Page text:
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The Death Penalty, Schwarzenegger and The Exonerated

On January 19th of this year Governor Arnold Schwarzenegger allowed the
first death sentence to be served in three years, and the first under
Governor Arnold Schwarzenegger. That is almost copied straight from a
news site (because honestly if I hadn’t, there’s no way I’d have been
able to spell Arnie’s name!)

Anyway, I recently caught an ad for a movie on Court TV called The
Exonerated. It’s based on true stories of several people who spent
years on death row for crimes they didn’t commit. The original version
was a play which inspired my interest in the subject of the death
penalty. I specifically remember one guy who spent something like 20
years on death row before finally being cleared.

Now before someone jumps all over me: I’m not saying that the guy who
was just executed in California was innocent. But does anyone think
it’s acceptable that even one innocent person could be executed? I
think it’s about time this country joins the rest of the civilized
world and adopts a more humane approach. For those of you still on the
fence on this issue, I’d check out this movie, because if it’s anything
like the play the personal stories will astound you. I think it airs on
January 27 (but check courttv.com just in case I’m wrong). And if you
have thoughts on this issue, I’d like to hear them.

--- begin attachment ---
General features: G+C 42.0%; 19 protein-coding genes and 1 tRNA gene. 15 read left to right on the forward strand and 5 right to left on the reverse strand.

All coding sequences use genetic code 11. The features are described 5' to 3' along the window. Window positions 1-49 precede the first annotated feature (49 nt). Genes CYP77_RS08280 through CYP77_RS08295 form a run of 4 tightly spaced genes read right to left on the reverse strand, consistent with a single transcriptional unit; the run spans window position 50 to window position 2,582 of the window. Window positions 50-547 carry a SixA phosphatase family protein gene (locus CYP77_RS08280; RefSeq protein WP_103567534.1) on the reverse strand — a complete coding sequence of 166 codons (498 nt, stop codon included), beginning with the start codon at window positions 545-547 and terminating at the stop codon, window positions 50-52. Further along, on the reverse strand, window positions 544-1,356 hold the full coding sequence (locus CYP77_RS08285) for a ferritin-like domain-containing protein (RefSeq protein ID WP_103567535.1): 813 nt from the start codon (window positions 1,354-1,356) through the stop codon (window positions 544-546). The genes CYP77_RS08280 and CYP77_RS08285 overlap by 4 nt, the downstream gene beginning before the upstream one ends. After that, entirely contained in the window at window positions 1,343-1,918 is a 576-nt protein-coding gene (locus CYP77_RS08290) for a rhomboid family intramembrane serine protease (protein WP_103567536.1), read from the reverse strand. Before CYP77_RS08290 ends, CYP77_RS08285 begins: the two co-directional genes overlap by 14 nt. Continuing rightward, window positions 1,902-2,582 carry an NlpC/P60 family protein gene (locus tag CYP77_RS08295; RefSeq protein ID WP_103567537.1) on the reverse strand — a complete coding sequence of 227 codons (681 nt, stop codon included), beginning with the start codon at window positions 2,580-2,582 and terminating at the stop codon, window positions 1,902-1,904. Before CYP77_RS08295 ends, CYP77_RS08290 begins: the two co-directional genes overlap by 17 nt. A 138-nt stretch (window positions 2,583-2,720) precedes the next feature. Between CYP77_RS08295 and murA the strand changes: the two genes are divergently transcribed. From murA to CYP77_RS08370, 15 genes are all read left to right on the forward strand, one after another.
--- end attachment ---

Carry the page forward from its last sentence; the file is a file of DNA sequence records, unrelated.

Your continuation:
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Tflon, I agree with one of the points you’re making. As a result of the original convictions—in capital cases and in other kinds of cases—lately shown by DNA evidence to have been wrongful, I’ve changed from a death-penalty supporter to an opponent. Unlike liberal death-penalty opponents I support punishing the guilty with death where death is called for. But that’s only provided we can be sure who’s guilty. If we can’t, then we can’t go around putting people to death.
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Long live Flanders!

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“But does anyone think it’s acceptable that even one innocent person could be executed?”

Thank you Senator (Boxer, Dodd, Kennedy, Murray, ad nauseum…)

I’m quite sick of this sort of sanctimonious and reductive logic which is repeatedly used to both undermine law and order and to destroy what little remains of our liberties.

Is it acceptable that innocent people are killed while driving on the public highways? By your logic we should cease any and all activities that are susceptible to human error. I suppose that should probably start with getting out of bed in the morning.

There is certainly nothing humane about locking some one up for their entire life. We should be glad of the advances in DNA testing because of the opportunity it gives us to justify getting the execution rate back up to where it belongs.